Wayne Everett: KingsQueens (Northern Records, 2003)

by Jason

Everett KingsWayne Everett (The Lassie Foundation, Cush, The Prayer Chain, Starflyer 59) is a consummate musician: singer, songwriter, drummer, and producer. He tends to wear many hats. Finally, Wayne has presented to us his own songs, which might be described as indie-pop-bliss. This album has the song writing genius akin to Neil Young along with the pop awareness of the Lassie Foundation and Frank Lenz.

The songs range from slow-tempo to medium tempo with a pop sensibility no one can deny. The cast of players on the disc is quite impressive: Frank Lenz (Starflyer 59, Cush), Eric Campuzano (The Prayer Chain, The Lassie Foundation, Charity Empressa, Cush), Dickie Onassis (otherwise known as Richard Swift from Starflyer 59), Levi Nunez, Jeff Schroeder (The Lassie Foundation), Matt Fronke, Greg Riley, Tatiana Simonian, Lori Lenz, and Julie Martin (Bon Voyage).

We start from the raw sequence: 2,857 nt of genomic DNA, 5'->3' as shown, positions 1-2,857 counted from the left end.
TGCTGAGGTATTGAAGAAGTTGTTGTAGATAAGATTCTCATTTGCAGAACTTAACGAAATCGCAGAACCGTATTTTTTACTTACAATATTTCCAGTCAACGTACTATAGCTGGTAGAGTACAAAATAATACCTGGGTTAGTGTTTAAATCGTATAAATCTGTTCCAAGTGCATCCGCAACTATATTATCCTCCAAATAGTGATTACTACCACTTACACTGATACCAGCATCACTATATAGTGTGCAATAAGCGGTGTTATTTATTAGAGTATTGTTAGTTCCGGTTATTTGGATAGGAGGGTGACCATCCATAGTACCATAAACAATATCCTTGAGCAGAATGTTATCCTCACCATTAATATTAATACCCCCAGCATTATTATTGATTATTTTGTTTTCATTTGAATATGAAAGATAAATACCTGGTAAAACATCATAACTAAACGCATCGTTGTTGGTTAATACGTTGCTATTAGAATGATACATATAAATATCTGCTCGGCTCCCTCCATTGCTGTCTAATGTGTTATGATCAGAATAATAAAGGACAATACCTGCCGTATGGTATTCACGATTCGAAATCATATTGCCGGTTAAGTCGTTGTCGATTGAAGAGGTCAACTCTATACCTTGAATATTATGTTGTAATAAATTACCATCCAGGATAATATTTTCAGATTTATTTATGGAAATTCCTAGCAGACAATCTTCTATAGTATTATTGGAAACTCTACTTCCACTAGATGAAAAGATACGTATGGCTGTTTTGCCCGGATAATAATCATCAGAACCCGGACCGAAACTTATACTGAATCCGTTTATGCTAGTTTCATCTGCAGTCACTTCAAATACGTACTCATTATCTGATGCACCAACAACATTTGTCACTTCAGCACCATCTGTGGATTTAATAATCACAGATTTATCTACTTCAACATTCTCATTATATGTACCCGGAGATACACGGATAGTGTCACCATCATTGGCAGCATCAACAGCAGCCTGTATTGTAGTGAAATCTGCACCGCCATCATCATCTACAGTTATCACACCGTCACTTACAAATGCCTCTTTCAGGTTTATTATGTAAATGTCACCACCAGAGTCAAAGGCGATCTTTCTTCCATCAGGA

Most songs hang around the 3-minute mark, creating a perfect pop formula for each cut. Only one song on the disc is over 5 minutes long and that song, “Chalk”, was written during Wayne‘s stint in The Prayer Chain. This “Chalk”, unlike the one found on Prayer Chain‘s Antarctica, is set to a slow tempo, and this prequel to the TPC counterpart represents more closely Wayne‘s original vision of the song. Its Beach Boyesque BGVs and stripped down rock feel gives it a romantic air that only Wayne‘s voice can convey. “A Million Leaves”, the disc’s opener, is a mid-tempo number with a driving back beat and vocals reminiscent of Lassie‘s El Dorado. The subtle acoustic guitar work reminds one of Red House Painters. “The Lov’n Fools Brigade” is a slow-tempo number with sprinkles of Spanish style trumpet, fantastic rock guitar, and soaring vocals. “Babalou”, a track limited to the CD version of this album, is certainly a gem. The song is entirely in French, set in 1988 at a live show in Belgium, and completely done in studio. It is a magnificent farce and yet a grand pop song. Wayne dedicates this album to his “Mor Far”. The song of the same name, “Mor Far”, is a mid-tempo pop song with a mixture of fuzzy organs, jingly tambourines and distinctively bass BVG’s. All in all, the 11 tracks on this disc are pop perfection, leading the listener through love, gambling, dedication to ancestors, and a musician’s need to express himself through music. A must have. RIYL: Red House Painters, The Lassie Foundation, The Shins, Neil Young.

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